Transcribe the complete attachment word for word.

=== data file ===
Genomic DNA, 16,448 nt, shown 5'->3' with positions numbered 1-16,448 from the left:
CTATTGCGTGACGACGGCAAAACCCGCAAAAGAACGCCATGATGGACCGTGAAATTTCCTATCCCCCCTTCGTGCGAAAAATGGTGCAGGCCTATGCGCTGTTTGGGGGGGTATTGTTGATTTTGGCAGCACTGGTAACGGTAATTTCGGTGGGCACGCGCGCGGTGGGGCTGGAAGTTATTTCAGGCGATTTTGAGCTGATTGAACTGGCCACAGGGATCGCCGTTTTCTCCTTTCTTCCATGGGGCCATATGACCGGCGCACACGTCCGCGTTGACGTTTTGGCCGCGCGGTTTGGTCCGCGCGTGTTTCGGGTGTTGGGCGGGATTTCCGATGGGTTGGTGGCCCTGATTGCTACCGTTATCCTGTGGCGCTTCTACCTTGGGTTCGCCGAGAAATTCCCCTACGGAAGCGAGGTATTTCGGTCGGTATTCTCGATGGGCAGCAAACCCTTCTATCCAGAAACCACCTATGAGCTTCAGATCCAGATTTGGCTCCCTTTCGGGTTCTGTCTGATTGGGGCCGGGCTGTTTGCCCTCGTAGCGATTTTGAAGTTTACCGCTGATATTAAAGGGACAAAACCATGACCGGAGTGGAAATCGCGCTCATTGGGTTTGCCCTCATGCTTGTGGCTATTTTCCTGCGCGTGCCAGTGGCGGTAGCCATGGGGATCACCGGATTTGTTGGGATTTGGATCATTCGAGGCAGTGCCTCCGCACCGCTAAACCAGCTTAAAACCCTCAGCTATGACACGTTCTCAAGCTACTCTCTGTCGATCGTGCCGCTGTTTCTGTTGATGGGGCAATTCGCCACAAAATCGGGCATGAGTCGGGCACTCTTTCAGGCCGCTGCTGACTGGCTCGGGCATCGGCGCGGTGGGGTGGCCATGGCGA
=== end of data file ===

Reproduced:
Genomic DNA, 16,448 nt, shown 5'->3' with positions numbered 1-16,448 from the left:
CTATTGCGTGACGACGGCAAAACCCGCAAAAGAACGCCATGATGGACCGTGAAATTTCCTATCCCCCCTTCGTGCGAAAAATGGTGCAGGCCTATGCGCTGTTTGGGGGGGTATTGTTGATTTTGGCAGCACTGGTAACGGTAATTTCGGTGGGCACGCGCGCGGTGGGGCTGGAAGTTATTTCAGGCGATTTTGAGCTGATTGAACTGGCCACAGGGATCGCCGTTTTCTCCTTTCTTCCATGGGGCCATATGACCGGCGCACACGTCCGCGTTGACGTTTTGGCCGCGCGGTTTGGTCCGCGCGTGTTTCGGGTGTTGGGCGGGATTTCCGATGGGTTGGTGGCCCTGATTGCTACCGTTATCCTGTGGCGCTTCTACCTTGGGTTCGCCGAGAAATTCCCCTACGGAAGCGAGGTATTTCGGTCGGTATTCTCGATGGGCAGCAAACCCTTCTATCCAGAAACCACCTATGAGCTTCAGATCCAGATTTGGCTCCCTTTCGGGTTCTGTCTGATTGGGGCCGGGCTGTTTGCCCTCGTAGCGATTTTGAAGTTTACCGCTGATATTAAAGGGACAAAACCATGACCGGAGTGGAAATCGCGCTCATTGGGTTTGCCCTCATGCTTGTGGCTATTTTCCTGCGCGTGCCAGTGGCGGTAGCCATGGGGATCACCGGATTTGTTGGGATTTGGATCATTCGAGGCAGTGCCTCCGCACCGCTAAACCAGCTTAAAACCCTCAGCTATGACACGTTCTCAAGCTACTCTCTGTCGATCGTGCCGCTGTTTCTGTTGATGGGGCAATTCGCCACAAAATCGGGCATGAGTCGGGCACTCTTTCAGGCCGCTGCTGACTGGCTCGGGCATCGGCGCGGTGGGGTGGCCATGGCGA